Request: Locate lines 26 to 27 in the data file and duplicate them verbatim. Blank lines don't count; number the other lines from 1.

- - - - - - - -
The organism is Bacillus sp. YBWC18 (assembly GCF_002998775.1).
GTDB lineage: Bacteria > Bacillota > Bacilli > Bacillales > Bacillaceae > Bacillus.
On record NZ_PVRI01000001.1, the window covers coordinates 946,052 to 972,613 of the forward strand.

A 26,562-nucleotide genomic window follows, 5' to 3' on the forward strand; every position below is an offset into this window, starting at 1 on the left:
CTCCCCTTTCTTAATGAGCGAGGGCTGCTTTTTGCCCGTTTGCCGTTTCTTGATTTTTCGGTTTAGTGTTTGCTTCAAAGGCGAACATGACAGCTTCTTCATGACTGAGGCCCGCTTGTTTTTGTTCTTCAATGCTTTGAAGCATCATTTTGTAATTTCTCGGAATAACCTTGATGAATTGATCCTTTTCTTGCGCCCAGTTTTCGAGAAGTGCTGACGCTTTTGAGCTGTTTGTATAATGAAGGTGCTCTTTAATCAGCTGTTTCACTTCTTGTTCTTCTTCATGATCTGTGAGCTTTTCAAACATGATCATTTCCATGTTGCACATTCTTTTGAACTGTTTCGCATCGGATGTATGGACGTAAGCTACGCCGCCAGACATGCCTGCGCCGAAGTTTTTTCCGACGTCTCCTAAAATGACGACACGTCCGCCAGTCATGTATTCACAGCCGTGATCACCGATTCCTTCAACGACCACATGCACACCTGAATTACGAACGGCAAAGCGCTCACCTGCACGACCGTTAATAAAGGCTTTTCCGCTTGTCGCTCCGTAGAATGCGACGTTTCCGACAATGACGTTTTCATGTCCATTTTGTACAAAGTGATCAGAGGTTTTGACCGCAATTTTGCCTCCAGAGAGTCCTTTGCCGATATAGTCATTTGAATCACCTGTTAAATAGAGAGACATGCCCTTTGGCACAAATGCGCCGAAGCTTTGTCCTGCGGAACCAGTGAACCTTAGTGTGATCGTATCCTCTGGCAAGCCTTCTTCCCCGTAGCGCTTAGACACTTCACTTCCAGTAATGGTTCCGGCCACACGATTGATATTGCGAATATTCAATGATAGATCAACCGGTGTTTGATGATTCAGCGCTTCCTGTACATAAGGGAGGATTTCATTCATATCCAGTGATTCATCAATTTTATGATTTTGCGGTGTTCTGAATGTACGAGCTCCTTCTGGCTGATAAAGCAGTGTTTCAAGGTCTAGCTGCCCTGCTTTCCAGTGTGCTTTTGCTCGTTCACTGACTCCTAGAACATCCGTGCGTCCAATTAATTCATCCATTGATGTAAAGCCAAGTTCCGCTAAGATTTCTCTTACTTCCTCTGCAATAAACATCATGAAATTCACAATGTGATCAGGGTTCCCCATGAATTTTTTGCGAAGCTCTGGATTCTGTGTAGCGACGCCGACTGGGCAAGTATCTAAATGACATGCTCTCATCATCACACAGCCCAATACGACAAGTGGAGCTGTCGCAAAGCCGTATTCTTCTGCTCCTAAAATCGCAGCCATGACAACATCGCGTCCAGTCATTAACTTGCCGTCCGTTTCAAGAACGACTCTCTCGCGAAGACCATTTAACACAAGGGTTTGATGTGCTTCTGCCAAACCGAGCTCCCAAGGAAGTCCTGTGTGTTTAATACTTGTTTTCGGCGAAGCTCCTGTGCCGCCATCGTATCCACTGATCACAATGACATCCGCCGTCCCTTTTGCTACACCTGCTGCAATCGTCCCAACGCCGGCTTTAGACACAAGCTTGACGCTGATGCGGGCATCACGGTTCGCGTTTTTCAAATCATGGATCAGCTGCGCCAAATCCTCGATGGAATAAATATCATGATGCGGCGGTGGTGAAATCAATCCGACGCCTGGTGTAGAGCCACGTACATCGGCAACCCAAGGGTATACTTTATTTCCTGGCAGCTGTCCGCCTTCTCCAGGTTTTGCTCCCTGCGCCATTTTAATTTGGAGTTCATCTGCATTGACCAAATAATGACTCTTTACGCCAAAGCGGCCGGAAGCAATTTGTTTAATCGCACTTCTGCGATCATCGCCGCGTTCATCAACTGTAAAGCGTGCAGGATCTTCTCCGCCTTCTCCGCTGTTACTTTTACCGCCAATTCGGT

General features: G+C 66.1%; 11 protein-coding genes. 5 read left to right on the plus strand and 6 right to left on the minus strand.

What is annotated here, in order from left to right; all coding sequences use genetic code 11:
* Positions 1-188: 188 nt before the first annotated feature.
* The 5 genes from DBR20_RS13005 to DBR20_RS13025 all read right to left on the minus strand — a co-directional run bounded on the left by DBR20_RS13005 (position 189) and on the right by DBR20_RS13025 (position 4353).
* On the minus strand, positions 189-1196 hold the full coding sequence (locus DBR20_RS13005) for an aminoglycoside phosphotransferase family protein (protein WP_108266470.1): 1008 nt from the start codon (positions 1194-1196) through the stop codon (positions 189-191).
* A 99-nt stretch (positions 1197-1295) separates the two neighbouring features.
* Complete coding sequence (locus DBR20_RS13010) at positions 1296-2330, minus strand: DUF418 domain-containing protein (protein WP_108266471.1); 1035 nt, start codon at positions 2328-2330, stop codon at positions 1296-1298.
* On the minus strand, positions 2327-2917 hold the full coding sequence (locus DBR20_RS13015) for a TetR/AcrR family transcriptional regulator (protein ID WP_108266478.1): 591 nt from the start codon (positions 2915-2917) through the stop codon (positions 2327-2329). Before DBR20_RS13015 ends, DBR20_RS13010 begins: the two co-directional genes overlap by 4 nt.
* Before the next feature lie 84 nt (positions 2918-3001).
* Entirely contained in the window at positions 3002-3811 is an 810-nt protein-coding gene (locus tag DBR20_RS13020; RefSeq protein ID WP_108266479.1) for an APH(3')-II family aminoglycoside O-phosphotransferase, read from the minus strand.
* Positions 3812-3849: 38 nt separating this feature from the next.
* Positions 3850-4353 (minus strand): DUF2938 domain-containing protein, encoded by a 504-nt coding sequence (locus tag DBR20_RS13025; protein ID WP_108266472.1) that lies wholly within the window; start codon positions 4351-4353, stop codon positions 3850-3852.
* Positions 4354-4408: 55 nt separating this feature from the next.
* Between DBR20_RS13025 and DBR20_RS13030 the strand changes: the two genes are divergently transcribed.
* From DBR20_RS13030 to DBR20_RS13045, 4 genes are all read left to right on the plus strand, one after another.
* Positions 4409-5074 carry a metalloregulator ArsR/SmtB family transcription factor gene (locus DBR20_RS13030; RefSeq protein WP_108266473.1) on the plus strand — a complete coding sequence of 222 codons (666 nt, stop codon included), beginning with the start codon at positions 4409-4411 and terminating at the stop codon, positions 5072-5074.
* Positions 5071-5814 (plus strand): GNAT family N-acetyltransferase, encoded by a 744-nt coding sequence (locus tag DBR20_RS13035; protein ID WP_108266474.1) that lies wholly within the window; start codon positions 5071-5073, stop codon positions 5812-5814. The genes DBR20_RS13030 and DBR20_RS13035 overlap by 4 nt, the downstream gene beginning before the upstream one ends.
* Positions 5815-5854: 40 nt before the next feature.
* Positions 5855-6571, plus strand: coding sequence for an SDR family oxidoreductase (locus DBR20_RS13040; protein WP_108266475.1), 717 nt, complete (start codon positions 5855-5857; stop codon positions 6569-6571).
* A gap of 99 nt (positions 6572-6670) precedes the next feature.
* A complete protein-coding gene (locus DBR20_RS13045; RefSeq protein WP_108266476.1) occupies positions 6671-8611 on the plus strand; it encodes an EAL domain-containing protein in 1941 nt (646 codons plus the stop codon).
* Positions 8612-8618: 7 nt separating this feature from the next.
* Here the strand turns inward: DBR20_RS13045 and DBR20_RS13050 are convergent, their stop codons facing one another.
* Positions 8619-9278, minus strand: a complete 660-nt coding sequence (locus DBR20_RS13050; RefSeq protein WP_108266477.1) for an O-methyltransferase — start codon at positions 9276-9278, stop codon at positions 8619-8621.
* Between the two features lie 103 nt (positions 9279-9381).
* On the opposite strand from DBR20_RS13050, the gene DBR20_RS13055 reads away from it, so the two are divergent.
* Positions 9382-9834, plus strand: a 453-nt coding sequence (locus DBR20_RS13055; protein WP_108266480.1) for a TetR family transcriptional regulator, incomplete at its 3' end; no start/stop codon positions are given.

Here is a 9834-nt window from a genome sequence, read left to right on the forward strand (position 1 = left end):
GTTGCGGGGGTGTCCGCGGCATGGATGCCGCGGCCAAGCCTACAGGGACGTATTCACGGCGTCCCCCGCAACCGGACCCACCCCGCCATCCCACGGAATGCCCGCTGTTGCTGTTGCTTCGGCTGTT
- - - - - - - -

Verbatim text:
* A complete protein-coding gene (locus DBR20_RS13045; RefSeq protein WP_108266476.1) occupies positions 6671-8611 on the plus strand; it encodes an EAL domain-containing protein in 1941 nt (646 codons plus the stop codon).
* Positions 8612-8618: 7 nt separating this feature from the next.